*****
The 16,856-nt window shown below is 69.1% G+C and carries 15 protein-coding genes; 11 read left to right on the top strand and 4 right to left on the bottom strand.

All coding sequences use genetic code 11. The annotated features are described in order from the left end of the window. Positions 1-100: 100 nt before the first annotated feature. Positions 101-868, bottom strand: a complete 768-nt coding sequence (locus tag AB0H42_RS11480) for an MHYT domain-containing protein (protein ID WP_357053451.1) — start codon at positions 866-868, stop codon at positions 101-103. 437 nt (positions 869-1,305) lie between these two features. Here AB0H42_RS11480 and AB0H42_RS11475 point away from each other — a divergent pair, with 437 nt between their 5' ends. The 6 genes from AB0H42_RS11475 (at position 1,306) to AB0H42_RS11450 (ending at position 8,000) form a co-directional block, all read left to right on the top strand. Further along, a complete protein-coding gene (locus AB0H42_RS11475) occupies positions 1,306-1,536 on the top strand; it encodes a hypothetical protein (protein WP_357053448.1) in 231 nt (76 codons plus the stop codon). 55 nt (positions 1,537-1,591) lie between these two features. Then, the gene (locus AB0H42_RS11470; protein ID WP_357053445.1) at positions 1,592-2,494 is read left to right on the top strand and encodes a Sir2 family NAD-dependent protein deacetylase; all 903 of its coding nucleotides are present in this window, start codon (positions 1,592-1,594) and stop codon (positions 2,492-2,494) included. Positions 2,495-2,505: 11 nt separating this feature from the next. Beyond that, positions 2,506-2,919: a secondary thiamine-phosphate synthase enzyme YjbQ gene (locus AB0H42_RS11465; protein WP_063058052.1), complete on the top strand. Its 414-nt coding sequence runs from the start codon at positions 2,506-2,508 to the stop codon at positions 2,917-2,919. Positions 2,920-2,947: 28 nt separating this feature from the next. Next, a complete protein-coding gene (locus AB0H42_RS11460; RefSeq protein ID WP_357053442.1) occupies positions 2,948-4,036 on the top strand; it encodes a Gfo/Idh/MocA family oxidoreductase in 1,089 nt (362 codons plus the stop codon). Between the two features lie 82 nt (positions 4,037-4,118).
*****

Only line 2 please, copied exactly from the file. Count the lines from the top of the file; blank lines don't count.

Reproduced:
All coding sequences use genetic code 11. The annotated features are described in order from the left end of the window. Positions 1-100: 100 nt before the first annotated feature. Positions 101-868, bottom strand: a complete 768-nt coding sequence (locus tag AB0H42_RS11480) for an MHYT domain-containing protein (protein ID WP_357053451.1) — start codon at positions 866-868, stop codon at positions 101-103. 437 nt (positions 869-1,305) lie between these two features. Here AB0H42_RS11480 and AB0H42_RS11475 point away from each other — a divergent pair, with 437 nt between their 5' ends. The 6 genes from AB0H42_RS11475 (at position 1,306) to AB0H42_RS11450 (ending at position 8,000) form a co-directional block, all read left to right on the top strand. Further along, a complete protein-coding gene (locus AB0H42_RS11475) occupies positions 1,306-1,536 on the top strand; it encodes a hypothetical protein (protein WP_357053448.1) in 231 nt (76 codons plus the stop codon). 55 nt (positions 1,537-1,591) lie between these two features. Then, the gene (locus AB0H42_RS11470; protein ID WP_357053445.1) at positions 1,592-2,494 is read left to right on the top strand and encodes a Sir2 family NAD-dependent protein deacetylase; all 903 of its coding nucleotides are present in this window, start codon (positions 1,592-1,594) and stop codon (positions 2,492-2,494) included. Positions 2,495-2,505: 11 nt separating this feature from the next. Beyond that, positions 2,506-2,919: a secondary thiamine-phosphate synthase enzyme YjbQ gene (locus AB0H42_RS11465; protein WP_063058052.1), complete on the top strand. Its 414-nt coding sequence runs from the start codon at positions 2,506-2,508 to the stop codon at positions 2,917-2,919. Positions 2,920-2,947: 28 nt separating this feature from the next. Next, a complete protein-coding gene (locus AB0H42_RS11460; RefSeq protein ID WP_357053442.1) occupies positions 2,948-4,036 on the top strand; it encodes a Gfo/Idh/MocA family oxidoreductase in 1,089 nt (362 codons plus the stop codon). Between the two features lie 82 nt (positions 4,037-4,118).